I love working with young couples. They’re full of positive energy, and with good reason.
There’s nothing like the excitement of deciding to buy your first home with your significant other. A new home comes with the promise of a fresh start, freedom to renovate as you’d like, and knowledge that you own something of real value—and that’s enough to make any young couple dive into the housing market.
But let’s face it: the couples’ home buying process can be frustrating. Some might say that buying a home as a couple is hard.
Even for the seasoned homebuyer, finding houses that match your preferences consumes time and energy that you don’t have to spare, especially if you’re dual-income homebuyers.
You may already take the complex process as a given after listening to homeowners who have already dealt with it. But why is finding a suitable home so difficult, even for couples qualifying for a mortgage? And is there anything you can do about it?
A Tricky Balancing Act
When it comes to working couples, most say that finding a home catering to both commutes is a top priority. However, it’s not often that two commutes line up perfectly. Couples usually have to find a home within a reasonable distance of workplaces in different sections of a city—and, if you’re buying a home in Los Angeles or a city that has a similar sprawl, in different zip codes.
If you have a kid or are thinking about having one in the future, you have yet another set of requirements. Your home has to be located near the right schools, because we all know what a difference an excellent education can make. Plus, your neighborhood should be family-friendly if possible; no one wants the movie Neighbors to become a reality.
Finally, and for some dual-income homebuyers, most importantly, you’re probably working within a nonnegotiable budget. Even couples qualifying for a mortgage have certain parameters they need to work within. With housing prices and interest rates shifting constantly, it’s hard to keep track of what was affordable yesterday and what’s affordable today.
These are just a few of the common factors I see dual-income homebuyers prioritizing in their search for the perfect home. Each couple’s home buying process is unique, with individual couples balancing preferences ranging all the way from architectural style to closet size.
Considering the Current Complex Process
Nowadays, almost 100% of homebuyers begin their search online. In fact, the majority of homebuyers find their dream homes online. But while the online apps out there are useful, a lot of people starting the couples’ home buying process haven’t realized that there are many problems that they don’t address.
Most online apps do a great job of zeroing in on a single zip code early in the search, providing you with information and images of a deluge of available homes. Unfortunately, that’s all they do.
These online apps don’t care about your unique life routine, or even your budget. They don’t consider your commute, whether a neighborhood is a good fit, or shifts in interest rates—and certainly not all at once.
Of course, you can manually research all the things you want in your new house, and that’s what most dual-income homebuyers end up doing.
You can manually search for a number of zip codes that will work for you and your significant other’s commutes, then start clicking on houses that pop up in your online app of choice. For each house with an appearance you like, you can manually research the school opportunities, then double-check the exact commute length, and then see if it’s in your budget. If it’s not affordable one day, you can come back a few weeks later to see if anything has changed.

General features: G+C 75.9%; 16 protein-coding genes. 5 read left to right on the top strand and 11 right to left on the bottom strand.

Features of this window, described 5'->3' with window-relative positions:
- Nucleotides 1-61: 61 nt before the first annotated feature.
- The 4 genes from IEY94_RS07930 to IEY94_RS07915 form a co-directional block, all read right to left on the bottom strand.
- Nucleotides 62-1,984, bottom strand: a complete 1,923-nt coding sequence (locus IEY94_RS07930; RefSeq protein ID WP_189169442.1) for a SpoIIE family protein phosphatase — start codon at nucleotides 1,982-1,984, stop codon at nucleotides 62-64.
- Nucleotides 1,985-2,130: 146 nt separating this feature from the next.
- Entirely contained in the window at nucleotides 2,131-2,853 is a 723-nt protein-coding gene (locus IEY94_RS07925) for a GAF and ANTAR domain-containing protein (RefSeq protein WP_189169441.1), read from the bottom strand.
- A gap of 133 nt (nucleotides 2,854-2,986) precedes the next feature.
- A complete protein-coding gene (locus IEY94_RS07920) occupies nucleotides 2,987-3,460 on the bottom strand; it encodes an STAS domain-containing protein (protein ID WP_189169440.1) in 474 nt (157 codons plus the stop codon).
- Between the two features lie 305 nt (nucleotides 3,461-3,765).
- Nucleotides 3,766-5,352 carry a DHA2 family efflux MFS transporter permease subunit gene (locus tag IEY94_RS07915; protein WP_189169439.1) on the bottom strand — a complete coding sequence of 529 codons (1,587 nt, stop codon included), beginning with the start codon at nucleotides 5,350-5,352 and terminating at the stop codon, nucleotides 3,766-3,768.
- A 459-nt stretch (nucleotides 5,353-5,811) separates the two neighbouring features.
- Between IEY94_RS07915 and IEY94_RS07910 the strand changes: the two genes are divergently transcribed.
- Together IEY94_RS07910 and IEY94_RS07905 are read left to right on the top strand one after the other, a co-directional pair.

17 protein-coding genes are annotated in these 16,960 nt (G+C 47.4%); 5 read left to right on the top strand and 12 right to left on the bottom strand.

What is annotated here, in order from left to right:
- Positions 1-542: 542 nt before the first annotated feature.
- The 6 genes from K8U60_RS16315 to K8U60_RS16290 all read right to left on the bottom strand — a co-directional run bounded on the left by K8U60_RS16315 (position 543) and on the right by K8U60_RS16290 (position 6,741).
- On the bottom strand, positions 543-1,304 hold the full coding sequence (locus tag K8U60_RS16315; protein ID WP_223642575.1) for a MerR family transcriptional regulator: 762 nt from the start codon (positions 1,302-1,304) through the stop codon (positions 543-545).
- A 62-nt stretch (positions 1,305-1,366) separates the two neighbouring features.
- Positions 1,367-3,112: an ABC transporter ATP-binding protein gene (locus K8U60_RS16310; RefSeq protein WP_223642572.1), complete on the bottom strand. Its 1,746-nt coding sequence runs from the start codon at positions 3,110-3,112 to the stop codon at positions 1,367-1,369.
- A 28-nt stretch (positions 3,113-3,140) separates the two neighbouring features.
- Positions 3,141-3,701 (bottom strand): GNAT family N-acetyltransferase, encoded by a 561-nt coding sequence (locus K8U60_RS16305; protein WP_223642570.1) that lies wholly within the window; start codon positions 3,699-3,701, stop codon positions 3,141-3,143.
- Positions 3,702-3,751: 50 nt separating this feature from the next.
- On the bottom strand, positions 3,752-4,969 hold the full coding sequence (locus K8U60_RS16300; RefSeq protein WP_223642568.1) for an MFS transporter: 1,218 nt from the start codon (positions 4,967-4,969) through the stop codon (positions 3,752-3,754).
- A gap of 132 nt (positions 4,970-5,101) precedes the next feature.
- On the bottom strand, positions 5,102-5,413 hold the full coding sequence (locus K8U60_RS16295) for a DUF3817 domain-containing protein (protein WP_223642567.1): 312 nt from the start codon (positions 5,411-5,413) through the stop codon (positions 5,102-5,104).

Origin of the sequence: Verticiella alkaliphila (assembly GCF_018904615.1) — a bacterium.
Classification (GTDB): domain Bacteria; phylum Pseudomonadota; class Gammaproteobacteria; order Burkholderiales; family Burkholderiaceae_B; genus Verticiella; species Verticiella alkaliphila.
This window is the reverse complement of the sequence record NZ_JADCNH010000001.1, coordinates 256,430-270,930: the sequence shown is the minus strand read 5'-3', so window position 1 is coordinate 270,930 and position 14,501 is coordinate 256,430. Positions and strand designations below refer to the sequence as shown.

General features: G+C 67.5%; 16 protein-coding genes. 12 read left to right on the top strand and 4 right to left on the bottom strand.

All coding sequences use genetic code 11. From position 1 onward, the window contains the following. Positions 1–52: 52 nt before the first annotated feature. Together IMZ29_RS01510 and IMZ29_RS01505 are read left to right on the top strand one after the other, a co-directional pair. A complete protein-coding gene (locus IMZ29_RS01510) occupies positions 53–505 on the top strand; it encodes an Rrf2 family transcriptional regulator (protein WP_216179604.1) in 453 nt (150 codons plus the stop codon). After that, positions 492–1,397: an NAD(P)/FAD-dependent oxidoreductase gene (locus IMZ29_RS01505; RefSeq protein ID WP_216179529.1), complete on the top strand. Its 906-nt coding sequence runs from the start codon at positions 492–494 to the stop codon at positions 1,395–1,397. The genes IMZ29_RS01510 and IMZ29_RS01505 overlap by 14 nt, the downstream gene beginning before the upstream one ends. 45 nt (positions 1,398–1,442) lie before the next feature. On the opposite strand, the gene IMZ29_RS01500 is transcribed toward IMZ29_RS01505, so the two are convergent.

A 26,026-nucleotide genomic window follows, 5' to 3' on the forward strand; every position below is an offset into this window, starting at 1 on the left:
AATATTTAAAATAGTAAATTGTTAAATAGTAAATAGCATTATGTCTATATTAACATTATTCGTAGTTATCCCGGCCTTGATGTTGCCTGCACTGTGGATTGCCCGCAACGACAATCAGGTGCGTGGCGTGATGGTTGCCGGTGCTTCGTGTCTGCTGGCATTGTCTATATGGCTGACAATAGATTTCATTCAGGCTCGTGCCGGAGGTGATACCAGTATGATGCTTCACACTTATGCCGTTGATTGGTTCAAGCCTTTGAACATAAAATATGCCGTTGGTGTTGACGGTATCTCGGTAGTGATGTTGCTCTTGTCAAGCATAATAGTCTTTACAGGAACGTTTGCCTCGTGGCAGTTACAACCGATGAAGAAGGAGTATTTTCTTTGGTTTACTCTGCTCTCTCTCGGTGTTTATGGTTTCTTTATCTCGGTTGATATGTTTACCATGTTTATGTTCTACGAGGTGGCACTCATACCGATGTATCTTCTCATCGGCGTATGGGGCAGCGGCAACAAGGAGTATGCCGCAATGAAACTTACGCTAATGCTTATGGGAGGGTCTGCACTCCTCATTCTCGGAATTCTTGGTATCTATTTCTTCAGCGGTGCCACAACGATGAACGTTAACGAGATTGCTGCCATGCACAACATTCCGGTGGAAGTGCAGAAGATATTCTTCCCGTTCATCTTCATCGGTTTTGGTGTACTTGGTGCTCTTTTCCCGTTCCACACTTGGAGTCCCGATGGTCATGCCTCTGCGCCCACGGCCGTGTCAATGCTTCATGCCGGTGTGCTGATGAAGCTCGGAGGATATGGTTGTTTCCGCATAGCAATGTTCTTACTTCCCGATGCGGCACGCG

But this manual process is time-consuming—not to mention anxiety-inducing.
An average listing contains about 180 words. If you review 20 homes for every one you visit, that’s a whopping 3,600 words you’ll review before you visit a house. If each listing contains about 28 photos, you will review 560 photos before you visit a house. That’s nearly an hour spent reviewing descriptions before you step inside a single home.
If you visit ten homes before you find the one? That’s ten hours you’ve spent on research. Instead, you could have watched Neighbors 6.25 times. You could have been on four much-needed date nights. You could have gone on a day trip for seasonal fruit-picking. We haven’t even considered the massive amount of time it takes to explore houses in person.
In my experience, young couples simply don’t have that much time to waste.
Homebuying of the Future, Available Today
If you didn’t realize it before, you certainly do now: buying a home as a couple is hard—especially if you’re dual-income homebuyers with extra considerations like two commutes and a growing family.
In this day and age, it may seem odd that there is no solution to this obvious problem. For goodness’ sake, we’ve sent a Tesla Roadster to the moon! Surely someone has created a tool that simplifies couples’ home buying experiences.
You guessed correctly; someone has.
Advances in artificial intelligence have led to the creation of more comprehensive apps that can help you along the home buying experience. These home buying intelligent assistants provide free, safe, and secure services that take the stress out of the process whether you’re buying a home in Los Angeles or Chico, instead leaving you with fact-based home selections that cater to your exact needs.
In fact, I’m one of those home buying intelligent assistants that can help you. While chatting with you online, I can search multiple databases, multiple zip codes, multiple home styles, and various other preferences to find you a home that suits your life to a T—saving you hours and hours of valuable time that unassisted couples’ home buying can take up.
Want to learn more about simplifying couples’ home buying processes? Check out this short video, starring me.